The lawsuit paints Trump as “fully co-operative” and compliant with investigators, saying members of his personal and household staff were made available for voluntary interviews and quoting him as telling FBI and Justice Department officials during a June visit to Mar-a-Lago, “Whatever you need, just let us know.”
But the chronology of events makes clear that the search took place only after other options to recover classified documents from the home had been incomplete or unsuccessful. In May, for instance, weeks before the search, the Justice Department issued a subpoena for records bearing classification markings.
The Trump team’s lawsuit was assigned to U.S. District Judge Aileen M. Cannon, who was nominated by Trump in 2020 and confirmed by the Senate 56-21 later that year. She is a former assistant U.S. attorney in Florida, handling mainly criminal appeals.
The months-long investigation, which burst into public view with the Mar-a-Lago search, emerged from a referral from the National Archives, which earlier this year retrieved 15 boxes of documents and other items from the estate that should have been turned over to the agency when Trump left the White House. An initial review of that material concluded that Trump had brought presidential records and several other documents that were marked classified to Mar-a-Lago.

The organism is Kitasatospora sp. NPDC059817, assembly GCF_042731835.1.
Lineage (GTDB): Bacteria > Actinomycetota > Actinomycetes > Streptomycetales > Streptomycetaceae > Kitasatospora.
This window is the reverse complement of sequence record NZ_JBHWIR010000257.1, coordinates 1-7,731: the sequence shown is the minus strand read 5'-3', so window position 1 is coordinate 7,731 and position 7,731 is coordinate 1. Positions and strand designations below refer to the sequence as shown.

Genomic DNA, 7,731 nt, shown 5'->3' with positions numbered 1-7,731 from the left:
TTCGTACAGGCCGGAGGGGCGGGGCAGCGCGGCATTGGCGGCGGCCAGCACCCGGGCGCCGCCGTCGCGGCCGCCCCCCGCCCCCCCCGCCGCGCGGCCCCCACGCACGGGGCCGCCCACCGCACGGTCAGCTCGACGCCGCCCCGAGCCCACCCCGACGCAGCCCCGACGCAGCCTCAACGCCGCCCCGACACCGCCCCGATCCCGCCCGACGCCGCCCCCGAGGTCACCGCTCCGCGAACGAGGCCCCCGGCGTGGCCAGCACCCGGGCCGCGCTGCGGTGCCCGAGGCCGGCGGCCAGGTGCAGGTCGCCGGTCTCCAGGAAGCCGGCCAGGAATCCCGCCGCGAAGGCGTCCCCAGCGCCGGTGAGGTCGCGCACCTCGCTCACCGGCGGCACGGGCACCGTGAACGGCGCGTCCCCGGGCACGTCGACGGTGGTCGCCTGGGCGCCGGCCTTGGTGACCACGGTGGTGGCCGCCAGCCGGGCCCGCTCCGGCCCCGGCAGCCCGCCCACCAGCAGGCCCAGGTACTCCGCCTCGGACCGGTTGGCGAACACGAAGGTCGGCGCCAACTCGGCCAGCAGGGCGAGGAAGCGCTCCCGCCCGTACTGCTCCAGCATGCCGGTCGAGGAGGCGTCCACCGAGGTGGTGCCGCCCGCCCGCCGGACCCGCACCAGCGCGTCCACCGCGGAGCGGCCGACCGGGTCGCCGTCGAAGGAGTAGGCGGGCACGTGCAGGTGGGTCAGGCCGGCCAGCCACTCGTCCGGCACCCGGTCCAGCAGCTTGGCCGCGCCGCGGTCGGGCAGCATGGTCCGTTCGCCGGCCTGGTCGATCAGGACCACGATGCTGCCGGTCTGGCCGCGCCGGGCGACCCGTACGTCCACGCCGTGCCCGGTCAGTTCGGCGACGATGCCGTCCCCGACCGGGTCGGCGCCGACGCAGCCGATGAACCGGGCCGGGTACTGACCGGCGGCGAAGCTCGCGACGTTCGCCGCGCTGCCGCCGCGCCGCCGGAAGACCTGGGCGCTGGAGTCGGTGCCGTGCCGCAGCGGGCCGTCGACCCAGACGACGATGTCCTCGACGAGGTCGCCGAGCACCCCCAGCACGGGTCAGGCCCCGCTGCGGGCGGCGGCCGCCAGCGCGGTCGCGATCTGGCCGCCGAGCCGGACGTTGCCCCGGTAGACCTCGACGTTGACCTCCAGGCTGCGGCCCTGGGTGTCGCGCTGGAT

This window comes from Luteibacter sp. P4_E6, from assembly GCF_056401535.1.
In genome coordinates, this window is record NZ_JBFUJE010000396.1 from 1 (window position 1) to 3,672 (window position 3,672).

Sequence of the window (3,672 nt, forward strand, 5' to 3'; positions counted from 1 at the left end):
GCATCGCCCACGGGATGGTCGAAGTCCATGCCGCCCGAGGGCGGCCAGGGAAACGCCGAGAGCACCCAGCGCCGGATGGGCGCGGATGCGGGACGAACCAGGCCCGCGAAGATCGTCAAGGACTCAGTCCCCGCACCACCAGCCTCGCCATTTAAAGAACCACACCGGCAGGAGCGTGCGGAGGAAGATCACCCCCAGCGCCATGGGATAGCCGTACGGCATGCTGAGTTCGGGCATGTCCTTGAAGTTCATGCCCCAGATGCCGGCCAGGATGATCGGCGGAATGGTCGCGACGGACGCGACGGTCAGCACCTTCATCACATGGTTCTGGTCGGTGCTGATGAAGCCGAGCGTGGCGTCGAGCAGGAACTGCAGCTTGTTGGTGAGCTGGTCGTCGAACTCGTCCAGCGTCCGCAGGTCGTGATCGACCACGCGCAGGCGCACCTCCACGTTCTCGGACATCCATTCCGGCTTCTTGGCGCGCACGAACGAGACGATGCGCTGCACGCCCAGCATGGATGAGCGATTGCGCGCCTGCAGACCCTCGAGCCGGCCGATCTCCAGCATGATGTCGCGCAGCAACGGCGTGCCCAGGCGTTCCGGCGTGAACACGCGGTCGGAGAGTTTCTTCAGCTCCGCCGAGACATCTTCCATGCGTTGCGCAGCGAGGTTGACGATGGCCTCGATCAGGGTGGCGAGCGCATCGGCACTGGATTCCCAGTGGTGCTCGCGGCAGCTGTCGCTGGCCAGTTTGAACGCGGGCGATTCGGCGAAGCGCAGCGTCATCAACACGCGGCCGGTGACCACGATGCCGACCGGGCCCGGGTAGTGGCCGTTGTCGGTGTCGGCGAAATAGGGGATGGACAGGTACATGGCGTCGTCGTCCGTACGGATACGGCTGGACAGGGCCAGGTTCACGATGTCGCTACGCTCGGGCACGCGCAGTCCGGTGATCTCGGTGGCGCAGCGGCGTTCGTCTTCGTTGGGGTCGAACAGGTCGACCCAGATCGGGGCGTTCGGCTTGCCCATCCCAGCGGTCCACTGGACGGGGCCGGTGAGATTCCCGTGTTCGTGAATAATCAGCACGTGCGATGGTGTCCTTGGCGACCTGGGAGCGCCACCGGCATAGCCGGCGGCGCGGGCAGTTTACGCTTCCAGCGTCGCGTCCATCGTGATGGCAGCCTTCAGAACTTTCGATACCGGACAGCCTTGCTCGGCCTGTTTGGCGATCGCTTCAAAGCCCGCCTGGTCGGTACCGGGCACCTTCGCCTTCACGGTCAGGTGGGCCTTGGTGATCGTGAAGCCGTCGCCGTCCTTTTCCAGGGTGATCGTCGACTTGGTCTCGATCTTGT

FBI and Justice Department officials visited Mar-a-Lago in June and asked to inspect a storage room. Several weeks later, the Justice Department subpoenaed for video footage from surveillance cameras at the estate. After the meeting at Mar-a-Lago, investigators interviewed another witness who told them that there were likely additional classified documents still at the estate, according to a person familiar with the investigation who was not authorized to speak publicly about it.
Separately Monday, a federal judge acknowledged that redactions to an FBI affidavit spelling out the basis for the search might be so extensive as to make the document “meaningless” if released to the public. But he said he continued to believe it should not remain sealed in its entirety because of the “intense” public interest in the investigation.
A written order from U.S. Magistrate Judge Bruce Reinhart largely restates what he said in court last week, when he directed the Justice Department to propose redactions about the information in the affidavit that it wants to remain secret. That submission is due Thursday at noon.
Justice Department officials have sought to keep the entire document sealed, saying disclosing any portion of it risks compromising an ongoing criminal investigation, revealing information about witnesses and divulging investigative techniques. They have advised the judge that the necessary redactions to the affidavit would be so numerous that they would strip the document of any substantive information and make it effectively meaningless for the public.
Reinhart acknowledged that possibility in his Monday order, writing, “I cannot say at this point that partial redactions will be so extensive that they will result in a meaningless disclosure, but I may ultimately reach that conclusion after hearing further from the Government.”